VIENNA, Mo. — Ozark beef herd owners met March 21 at the sale barn in Vienna to consider expanding the Show-Me-Select Replacement Heifer Program in the area. That could include spring and fall sales, the marketing part of the University of Missouri Extension educational program.
“Area herd owners want a sale closer to home,” said Anita Ellis, regional specialist, Fulton. “Our farmers don’t want to haul heifers to sales two hours away.”
There are now six SMS sales in Missouri: Joplin, Palmyra, Fruitland, Farmington, Kingsville and Kirksville. There’s an unserved region in the middle of the state.
The meeting at South Central Regional Stockyards, west of Vienna, gave a dinner served by the sale barn cafe. They served 73 producers.
“It was a great turnout,” Ellis said. “They were eager and engaged cattle producers.”
MU Extension livestock specialists told heifer rules and benefits. The discussion was helped by producers enrolled in the program, she said.
Heifers enrolled in Show-Me-Select carry trademarked ear tags that certify the heifers meet rigid standards in management and genetics.
Jordan Thomas, MU specialist from Columbia, told “Why and How of Development.” Pre-breeding exams eliminate heifers that cannot be bred successfully. Pelvic-opening measurements are a first step. That cuts death losses of calves and heifers. Reproductive tract scores prevent breeding pre-puberty heifers. That leads to fewer failed breedings. Veterinary exams add value to farm herds.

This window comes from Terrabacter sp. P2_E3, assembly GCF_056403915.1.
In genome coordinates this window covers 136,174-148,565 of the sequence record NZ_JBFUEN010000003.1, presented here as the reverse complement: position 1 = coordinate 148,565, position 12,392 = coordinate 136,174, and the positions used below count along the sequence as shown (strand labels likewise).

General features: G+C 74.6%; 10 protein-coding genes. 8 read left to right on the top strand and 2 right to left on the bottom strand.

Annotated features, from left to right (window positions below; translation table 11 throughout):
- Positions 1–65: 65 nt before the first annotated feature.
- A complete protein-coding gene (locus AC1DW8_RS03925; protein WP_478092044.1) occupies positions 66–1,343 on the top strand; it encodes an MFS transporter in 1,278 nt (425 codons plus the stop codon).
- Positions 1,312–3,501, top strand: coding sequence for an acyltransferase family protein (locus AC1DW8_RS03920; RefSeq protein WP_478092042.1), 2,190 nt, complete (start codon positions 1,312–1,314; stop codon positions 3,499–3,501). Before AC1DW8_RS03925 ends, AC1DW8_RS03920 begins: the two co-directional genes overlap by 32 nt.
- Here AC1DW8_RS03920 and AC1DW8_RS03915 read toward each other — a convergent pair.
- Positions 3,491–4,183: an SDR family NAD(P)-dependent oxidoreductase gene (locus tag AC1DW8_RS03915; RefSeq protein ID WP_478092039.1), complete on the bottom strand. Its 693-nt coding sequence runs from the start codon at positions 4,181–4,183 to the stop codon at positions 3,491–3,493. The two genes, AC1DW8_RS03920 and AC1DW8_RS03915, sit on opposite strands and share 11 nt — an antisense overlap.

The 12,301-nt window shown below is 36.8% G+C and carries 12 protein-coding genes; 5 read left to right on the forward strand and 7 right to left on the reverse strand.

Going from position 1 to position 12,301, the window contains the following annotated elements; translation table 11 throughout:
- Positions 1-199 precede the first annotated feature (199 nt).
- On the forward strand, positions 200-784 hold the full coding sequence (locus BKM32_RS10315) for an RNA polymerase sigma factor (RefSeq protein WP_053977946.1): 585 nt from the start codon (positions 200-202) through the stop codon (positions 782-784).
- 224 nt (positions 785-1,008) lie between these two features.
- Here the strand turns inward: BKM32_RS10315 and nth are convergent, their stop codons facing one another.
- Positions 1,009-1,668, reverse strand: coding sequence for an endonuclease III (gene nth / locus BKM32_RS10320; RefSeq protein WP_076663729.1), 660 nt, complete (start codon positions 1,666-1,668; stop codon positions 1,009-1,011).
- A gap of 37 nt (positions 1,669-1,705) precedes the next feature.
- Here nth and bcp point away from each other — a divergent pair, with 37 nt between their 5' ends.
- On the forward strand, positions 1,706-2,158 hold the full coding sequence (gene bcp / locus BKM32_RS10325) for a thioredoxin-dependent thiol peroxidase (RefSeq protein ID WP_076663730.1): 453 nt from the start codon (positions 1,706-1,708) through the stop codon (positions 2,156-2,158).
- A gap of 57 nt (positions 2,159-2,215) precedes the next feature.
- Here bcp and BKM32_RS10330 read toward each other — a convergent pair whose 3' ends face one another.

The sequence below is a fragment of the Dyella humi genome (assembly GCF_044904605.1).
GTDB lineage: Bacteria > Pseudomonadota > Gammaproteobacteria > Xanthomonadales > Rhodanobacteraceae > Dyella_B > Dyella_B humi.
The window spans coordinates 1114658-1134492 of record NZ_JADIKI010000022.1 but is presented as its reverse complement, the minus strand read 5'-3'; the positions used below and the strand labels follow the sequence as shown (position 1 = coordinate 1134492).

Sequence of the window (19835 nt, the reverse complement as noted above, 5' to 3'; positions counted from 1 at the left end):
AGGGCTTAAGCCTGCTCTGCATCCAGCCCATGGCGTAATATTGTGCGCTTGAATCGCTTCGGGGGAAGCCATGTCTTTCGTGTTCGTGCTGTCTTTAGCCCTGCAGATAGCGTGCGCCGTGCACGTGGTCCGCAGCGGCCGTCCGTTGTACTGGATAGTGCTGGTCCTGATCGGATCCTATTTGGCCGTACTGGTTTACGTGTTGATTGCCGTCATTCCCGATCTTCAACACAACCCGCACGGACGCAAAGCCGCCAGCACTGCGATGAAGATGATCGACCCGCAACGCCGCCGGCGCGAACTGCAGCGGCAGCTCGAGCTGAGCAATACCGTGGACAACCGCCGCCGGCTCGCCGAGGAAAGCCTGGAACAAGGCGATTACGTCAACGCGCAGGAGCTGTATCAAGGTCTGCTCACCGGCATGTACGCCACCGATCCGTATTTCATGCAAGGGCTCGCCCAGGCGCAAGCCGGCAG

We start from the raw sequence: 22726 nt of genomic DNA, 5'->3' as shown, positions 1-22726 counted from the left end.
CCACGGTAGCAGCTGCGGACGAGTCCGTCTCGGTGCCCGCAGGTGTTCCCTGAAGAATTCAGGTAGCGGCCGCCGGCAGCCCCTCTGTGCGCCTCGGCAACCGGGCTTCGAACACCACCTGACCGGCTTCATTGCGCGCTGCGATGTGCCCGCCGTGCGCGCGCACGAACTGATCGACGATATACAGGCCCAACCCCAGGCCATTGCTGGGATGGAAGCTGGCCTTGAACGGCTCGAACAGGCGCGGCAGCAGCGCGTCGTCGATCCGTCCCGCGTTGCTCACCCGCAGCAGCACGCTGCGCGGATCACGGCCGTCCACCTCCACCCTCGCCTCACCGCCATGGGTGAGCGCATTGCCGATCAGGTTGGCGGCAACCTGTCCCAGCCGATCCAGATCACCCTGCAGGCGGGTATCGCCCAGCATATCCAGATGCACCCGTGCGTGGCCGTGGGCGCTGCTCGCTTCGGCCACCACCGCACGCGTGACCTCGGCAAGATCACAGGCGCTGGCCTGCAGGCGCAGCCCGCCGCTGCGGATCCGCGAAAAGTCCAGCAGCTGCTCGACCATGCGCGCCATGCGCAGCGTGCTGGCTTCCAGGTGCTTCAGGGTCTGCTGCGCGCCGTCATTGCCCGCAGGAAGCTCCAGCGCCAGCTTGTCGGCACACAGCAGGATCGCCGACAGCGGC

While heifer sales make news based on high prices at sale time, the main value builds the home-farm herds. Jordan said 90 percent of heifers in the program are bred by artificial insemination. That allows use of top genetics in a breed, which adds value for heifer buyers.
Zac Erwin, a regional livestock specialist who coordinates the Kirksville sale, gave what he called the hard facts. “Sale success depends on standing behind your product, giving customer satisfaction,” he said. “You must deliver top quality.”
Thomas said sales sell more than heifers. They offer background data on each animal in the sale catalog. Rules do not allow heifers with any blemishes. All consignments in a sale are examined on arrival by Missouri Department of Agriculture graders. Exams go beyond body condition scores.
With fixed-time artificial insemination, expected calving dates are given to buyers. Those shorten calving seasons and cut labor.
Eric Bailey, MU Extension livestock nutritionist, gave feeding tips. Balanced rations reduce feed costs. Proper nutrition aids calving rates. Extra fat might look good but may hurt conceptions.
Local veterinarians provide required health checks. They certify reproductive tract scores for enrolled heifers.
Ellis gave out enrollment forms for producers to fill out and submit. If enough farmers sign up, sales can be planned. Local sales are organized by area farmers.
From farmer response, Ellis said, “The number of heifers for sale can more than double.”
Reach Ellis at firstname.lastname@example.org(opens in new window) or at the MU Extension Center in Callaway County, 5803 County Road 302, Fulton, MO 65251.
Ellis covers counties on the north from Howard to Callaway and south in a line from Camden, Pulaski and Maries to Gasconade.
Farmers must enroll 30 to 60 days ahead of breeding. Protocols start with pre-breeding exams. Regional extension specialists give on-farm assistance.
Other sales across Missouri are open for enrollment.
Protocol guides lead farmers through the rules. “Guides seem forbidding, but they come one step at a time,” Thomas said. “Help is available.”
SMS details are at agebb.missouri.edu/select(opens in new window).
— Duane Dailey, University of Missouri Extension
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